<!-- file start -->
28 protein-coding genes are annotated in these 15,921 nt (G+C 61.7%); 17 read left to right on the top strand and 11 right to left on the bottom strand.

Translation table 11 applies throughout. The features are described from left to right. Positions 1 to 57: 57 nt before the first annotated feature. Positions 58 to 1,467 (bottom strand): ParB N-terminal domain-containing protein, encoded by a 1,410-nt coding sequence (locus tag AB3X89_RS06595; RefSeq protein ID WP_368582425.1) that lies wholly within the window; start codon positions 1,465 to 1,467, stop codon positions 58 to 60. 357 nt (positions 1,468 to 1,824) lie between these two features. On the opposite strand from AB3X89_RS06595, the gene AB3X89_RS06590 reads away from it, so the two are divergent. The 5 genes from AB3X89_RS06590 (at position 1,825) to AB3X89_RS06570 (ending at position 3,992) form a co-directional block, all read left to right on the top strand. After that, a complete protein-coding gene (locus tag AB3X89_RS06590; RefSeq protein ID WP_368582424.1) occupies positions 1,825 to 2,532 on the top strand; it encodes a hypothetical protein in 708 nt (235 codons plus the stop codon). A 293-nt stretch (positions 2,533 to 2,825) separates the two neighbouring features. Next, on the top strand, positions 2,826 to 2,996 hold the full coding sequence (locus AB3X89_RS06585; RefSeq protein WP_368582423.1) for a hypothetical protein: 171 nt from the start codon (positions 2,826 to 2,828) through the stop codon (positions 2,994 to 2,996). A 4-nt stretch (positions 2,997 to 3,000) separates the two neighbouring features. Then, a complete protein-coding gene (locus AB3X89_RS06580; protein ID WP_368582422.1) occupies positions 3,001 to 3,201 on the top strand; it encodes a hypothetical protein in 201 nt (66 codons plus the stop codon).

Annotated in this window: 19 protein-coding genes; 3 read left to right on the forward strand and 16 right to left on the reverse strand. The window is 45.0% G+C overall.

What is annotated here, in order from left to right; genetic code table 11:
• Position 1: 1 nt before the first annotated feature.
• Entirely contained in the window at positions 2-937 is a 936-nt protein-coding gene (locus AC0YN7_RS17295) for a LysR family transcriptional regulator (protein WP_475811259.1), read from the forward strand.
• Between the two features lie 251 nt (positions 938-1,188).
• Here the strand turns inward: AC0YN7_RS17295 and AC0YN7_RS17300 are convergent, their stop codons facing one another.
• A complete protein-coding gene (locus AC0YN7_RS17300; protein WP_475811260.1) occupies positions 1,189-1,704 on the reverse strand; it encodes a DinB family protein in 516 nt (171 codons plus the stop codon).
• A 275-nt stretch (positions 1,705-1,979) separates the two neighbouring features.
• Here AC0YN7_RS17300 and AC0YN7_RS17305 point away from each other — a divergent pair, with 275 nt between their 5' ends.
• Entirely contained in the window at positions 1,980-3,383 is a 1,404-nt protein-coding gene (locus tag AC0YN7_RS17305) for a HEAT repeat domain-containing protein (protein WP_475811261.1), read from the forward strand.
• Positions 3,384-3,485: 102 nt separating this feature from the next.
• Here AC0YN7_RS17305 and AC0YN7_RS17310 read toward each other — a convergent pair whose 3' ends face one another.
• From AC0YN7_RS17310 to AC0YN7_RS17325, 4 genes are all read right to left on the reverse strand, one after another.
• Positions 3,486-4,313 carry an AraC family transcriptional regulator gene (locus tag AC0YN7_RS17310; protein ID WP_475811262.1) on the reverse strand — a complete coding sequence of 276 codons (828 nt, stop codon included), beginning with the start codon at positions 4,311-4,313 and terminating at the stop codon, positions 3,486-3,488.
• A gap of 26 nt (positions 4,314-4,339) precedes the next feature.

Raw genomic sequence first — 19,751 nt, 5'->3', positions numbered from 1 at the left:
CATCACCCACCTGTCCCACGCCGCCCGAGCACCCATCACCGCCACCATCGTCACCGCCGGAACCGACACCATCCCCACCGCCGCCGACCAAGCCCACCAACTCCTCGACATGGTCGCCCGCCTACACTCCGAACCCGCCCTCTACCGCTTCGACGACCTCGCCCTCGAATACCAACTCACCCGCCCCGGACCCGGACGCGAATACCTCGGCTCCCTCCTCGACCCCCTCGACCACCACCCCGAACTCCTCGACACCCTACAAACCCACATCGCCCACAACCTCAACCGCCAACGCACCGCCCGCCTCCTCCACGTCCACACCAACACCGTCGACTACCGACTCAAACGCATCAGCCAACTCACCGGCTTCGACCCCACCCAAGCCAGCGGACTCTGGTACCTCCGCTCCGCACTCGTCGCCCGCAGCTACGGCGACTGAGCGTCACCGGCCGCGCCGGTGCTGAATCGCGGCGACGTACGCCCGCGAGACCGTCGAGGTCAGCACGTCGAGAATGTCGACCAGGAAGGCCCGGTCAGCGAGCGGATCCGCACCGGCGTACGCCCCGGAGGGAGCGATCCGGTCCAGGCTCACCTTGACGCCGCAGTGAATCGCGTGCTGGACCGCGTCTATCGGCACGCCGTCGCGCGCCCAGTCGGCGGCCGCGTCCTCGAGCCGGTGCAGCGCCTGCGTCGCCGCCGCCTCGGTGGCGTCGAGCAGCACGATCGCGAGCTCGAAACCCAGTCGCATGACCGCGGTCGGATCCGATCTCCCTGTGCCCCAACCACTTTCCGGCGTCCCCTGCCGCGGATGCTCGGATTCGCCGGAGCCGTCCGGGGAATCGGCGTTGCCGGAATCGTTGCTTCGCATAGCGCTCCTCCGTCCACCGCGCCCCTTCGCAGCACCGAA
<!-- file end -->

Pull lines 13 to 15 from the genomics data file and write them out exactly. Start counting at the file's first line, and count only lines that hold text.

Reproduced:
• Positions 3,384-3,485: 102 nt separating this feature from the next.
• Here AC0YN7_RS17305 and AC0YN7_RS17310 read toward each other — a convergent pair whose 3' ends face one another.
• From AC0YN7_RS17310 to AC0YN7_RS17325, 4 genes are all read right to left on the reverse strand, one after another.